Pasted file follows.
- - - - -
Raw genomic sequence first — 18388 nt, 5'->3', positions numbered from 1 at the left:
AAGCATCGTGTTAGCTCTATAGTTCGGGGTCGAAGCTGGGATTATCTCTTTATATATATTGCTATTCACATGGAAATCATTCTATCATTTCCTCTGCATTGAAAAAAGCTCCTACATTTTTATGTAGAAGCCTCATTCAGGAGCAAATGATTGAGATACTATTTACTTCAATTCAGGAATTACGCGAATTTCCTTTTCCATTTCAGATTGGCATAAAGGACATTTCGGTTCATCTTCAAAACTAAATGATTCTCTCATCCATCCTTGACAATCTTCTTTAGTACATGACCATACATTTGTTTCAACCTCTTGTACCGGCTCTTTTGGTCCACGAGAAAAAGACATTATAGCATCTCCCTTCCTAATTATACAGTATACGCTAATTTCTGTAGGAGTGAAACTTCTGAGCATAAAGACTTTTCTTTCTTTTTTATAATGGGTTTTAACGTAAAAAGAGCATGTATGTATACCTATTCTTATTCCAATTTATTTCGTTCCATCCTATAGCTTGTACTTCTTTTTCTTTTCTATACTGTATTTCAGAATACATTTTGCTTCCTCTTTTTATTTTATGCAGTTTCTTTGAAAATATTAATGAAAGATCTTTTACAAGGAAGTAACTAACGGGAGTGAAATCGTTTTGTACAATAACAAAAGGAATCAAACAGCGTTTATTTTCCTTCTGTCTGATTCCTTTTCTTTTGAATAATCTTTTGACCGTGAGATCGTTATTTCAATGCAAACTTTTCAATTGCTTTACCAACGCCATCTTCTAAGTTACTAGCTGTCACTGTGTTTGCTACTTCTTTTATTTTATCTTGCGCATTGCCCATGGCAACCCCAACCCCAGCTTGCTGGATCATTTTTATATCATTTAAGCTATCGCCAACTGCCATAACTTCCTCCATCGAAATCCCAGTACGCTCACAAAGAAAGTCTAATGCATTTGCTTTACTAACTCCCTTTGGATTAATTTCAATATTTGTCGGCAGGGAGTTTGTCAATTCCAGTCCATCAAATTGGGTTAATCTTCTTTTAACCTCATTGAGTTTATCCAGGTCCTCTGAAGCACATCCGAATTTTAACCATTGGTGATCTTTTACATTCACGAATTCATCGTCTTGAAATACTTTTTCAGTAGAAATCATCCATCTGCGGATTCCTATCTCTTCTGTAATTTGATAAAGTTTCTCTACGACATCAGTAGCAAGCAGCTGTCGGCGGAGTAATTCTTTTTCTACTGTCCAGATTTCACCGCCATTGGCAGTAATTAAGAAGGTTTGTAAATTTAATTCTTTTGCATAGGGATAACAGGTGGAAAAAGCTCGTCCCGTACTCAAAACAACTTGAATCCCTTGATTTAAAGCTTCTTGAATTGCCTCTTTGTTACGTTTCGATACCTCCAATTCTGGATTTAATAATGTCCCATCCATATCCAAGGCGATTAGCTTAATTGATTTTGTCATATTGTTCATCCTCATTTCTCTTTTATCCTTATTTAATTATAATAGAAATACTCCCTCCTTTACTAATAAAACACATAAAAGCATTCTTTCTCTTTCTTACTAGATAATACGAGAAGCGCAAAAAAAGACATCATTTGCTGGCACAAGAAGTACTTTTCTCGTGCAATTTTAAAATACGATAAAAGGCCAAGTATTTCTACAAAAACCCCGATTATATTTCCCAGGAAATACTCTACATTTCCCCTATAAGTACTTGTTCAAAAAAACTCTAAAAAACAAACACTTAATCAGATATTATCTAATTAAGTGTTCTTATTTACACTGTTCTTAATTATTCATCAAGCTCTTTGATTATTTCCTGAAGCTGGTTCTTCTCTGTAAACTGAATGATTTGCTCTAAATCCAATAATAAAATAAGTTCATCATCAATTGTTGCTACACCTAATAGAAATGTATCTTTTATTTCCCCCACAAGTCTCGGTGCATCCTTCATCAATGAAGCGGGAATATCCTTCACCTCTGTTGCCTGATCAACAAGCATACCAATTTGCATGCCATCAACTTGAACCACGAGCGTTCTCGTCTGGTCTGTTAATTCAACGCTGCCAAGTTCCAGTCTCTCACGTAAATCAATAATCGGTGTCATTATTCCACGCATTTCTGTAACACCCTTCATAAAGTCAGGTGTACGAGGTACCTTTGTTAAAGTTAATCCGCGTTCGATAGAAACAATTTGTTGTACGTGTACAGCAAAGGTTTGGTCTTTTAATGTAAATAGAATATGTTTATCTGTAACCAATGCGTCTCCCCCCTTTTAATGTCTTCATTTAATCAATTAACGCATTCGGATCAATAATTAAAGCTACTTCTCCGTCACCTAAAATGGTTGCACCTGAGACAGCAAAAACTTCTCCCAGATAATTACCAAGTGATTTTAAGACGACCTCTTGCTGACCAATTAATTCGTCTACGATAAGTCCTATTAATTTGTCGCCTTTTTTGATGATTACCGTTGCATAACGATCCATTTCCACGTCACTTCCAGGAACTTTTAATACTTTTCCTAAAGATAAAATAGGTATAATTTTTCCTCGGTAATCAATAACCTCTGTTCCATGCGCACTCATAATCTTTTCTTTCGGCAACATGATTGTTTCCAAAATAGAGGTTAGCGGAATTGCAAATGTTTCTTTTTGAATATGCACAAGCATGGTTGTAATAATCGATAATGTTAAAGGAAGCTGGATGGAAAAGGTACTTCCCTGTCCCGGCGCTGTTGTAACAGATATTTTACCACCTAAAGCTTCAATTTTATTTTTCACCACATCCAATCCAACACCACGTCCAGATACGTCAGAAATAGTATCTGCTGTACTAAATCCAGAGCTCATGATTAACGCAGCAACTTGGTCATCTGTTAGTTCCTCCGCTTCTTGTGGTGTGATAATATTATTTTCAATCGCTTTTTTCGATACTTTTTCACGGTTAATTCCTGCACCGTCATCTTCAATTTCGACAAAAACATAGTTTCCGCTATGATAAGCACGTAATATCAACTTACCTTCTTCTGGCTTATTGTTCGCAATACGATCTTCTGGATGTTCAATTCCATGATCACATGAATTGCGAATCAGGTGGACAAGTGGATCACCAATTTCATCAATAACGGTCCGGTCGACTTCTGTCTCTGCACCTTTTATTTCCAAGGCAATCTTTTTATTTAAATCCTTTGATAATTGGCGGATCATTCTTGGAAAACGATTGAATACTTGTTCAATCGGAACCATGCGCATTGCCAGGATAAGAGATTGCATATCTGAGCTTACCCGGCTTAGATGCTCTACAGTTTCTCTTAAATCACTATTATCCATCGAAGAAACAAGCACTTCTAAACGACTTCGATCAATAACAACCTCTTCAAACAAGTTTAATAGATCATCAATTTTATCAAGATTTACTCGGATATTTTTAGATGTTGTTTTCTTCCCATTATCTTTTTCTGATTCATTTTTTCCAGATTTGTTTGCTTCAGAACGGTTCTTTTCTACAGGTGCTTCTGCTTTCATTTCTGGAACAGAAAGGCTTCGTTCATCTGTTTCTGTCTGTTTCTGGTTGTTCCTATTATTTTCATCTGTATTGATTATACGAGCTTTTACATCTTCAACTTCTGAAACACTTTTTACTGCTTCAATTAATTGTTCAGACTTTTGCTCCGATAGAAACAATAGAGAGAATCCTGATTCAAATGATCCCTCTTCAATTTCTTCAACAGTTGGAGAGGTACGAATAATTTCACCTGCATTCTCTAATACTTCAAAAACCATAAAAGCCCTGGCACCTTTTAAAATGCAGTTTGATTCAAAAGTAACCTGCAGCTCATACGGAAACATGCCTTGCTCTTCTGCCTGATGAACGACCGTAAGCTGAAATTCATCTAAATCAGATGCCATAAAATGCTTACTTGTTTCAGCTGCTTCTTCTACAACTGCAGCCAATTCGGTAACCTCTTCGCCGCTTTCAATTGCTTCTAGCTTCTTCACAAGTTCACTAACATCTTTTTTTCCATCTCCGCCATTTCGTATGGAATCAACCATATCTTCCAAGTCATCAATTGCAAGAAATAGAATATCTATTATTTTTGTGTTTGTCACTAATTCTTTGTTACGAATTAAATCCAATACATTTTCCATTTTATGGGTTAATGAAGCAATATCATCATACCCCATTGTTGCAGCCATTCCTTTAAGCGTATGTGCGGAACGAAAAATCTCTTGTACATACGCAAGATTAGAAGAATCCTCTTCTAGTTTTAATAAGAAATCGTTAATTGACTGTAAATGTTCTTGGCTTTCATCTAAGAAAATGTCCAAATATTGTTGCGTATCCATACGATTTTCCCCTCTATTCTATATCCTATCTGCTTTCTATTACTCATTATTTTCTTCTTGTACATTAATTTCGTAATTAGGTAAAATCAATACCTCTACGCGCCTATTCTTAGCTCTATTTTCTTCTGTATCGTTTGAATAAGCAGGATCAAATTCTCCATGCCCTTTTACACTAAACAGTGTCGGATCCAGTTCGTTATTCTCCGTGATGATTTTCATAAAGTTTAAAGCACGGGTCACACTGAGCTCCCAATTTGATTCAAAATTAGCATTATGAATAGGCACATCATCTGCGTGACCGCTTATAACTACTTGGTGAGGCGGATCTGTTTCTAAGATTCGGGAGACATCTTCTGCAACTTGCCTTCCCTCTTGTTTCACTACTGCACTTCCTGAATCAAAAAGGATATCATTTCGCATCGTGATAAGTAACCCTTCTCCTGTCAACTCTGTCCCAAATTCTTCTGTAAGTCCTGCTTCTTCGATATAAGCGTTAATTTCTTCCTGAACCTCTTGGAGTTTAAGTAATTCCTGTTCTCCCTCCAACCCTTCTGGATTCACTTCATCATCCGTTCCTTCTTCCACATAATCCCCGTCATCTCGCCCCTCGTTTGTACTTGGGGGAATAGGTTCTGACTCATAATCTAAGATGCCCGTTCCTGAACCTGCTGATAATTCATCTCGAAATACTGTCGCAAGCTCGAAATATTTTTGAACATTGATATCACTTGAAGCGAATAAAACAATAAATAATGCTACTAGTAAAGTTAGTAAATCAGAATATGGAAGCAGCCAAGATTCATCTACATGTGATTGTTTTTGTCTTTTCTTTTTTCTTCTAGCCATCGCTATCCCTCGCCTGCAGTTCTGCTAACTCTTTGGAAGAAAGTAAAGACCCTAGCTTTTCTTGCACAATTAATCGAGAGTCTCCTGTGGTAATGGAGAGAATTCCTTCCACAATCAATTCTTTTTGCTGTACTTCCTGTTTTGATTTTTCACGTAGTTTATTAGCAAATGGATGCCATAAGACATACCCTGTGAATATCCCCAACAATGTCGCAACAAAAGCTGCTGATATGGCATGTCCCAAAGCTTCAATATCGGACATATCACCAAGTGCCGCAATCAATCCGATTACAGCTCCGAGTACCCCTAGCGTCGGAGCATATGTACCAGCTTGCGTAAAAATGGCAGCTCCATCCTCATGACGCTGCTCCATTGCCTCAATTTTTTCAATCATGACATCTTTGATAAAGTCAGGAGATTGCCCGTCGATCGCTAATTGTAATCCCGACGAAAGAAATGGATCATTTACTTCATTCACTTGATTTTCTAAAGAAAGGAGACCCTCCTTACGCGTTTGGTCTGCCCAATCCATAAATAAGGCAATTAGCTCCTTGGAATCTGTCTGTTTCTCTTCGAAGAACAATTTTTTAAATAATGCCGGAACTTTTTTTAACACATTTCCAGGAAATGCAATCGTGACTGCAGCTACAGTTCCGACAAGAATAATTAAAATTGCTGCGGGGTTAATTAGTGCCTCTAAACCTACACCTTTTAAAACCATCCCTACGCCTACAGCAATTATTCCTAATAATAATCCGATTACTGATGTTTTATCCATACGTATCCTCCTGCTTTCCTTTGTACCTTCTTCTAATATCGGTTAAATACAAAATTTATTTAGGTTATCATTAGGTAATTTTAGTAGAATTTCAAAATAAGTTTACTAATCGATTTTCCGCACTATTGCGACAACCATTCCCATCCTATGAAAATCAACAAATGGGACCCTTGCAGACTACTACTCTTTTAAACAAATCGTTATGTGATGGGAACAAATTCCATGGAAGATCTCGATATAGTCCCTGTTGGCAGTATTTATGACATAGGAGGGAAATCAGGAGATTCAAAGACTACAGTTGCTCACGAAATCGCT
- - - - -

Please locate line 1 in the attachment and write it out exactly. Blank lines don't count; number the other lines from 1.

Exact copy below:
Raw genomic sequence first — 18388 nt, 5'->3', positions numbered from 1 at the left: